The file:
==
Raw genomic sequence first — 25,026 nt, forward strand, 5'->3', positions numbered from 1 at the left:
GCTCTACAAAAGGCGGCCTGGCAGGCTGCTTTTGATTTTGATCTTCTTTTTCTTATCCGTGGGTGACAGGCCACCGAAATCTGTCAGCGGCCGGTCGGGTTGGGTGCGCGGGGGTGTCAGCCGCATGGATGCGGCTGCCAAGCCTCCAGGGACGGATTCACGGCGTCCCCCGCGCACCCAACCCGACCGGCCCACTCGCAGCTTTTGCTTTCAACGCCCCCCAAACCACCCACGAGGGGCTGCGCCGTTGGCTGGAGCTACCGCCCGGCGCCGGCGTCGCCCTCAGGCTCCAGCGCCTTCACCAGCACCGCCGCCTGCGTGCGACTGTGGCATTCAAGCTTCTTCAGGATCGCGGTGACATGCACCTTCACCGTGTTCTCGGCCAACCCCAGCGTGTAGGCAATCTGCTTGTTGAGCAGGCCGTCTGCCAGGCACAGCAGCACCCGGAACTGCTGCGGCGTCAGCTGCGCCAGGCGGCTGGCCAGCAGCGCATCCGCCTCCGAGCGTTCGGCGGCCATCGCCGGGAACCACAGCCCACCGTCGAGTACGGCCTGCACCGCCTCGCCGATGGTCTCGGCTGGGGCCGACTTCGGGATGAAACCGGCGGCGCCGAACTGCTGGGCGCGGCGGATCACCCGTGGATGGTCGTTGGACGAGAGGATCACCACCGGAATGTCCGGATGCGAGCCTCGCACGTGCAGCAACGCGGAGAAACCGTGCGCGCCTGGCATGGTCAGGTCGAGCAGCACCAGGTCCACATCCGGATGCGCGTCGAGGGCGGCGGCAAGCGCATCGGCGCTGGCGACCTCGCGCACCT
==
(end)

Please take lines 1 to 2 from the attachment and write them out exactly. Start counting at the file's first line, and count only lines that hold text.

Raw genomic sequence first — 25,026 nt, forward strand, 5'->3', positions numbered from 1 at the left:
GCTCTACAAAAGGCGGCCTGGCAGGCTGCTTTTGATTTTGATCTTCTTTTTCTTATCCGTGGGTGACAGGCCACCGAAATCTGTCAGCGGCCGGTCGGGTTGGGTGCGCGGGGGTGTCAGCCGCATGGATGCGGCTGCCAAGCCTCCAGGGACGGATTCACGGCGTCCCCCGCGCACCCAACCCGACCGGCCCACTCGCAGCTTTTGCTTTCAACGCCCCCCAAACCACCCACGAGGGGCTGCGCCGTTGGCTGGAGCTACCGCCCGGCGCCGGCGTCGCCCTCAGGCTCCAGCGCCTTCACCAGCACCGCCGCCTGCGTGCGACTGTGGCATTCAAGCTTCTTCAGGATCGCGGTGACATGCACCTTCACCGTGTTCTCGGCCAACCCCAGCGTGTAGGCAATCTGCTTGTTGAGCAGGCCGTCTGCCAGGCACAGCAGCACCCGGAACTGCTGCGGCGTCAGCTGCGCCAGGCGGCTGGCCAGCAGCGCATCCGCCTCCGAGCGTTCGGCGGCCATCGCCGGGAACCACAGCCCACCGTCGAGTACGGCCTGCACCGCCTCGCCGATGGTCTCGGCTGGGGCCGACTTCGGGATGAAACCGGCGGCGCCGAACTGCTGGGCGCGGCGGATCACCCGTGGATGGTCGTTGGACGAGAGGATCACCACCGGAATGTCCGGATGCGAGCCTCGCACGTGCAGCAACGCGGAGAAACCGTGCGCGCCTGGCATGGTCAGGTCGAGCAGCACCAGGTCCACATCCGGATGCGCGTCGAGGGCGGCGGCAAGCGCATCGGCGCTGGCGACCTCGCGCACCT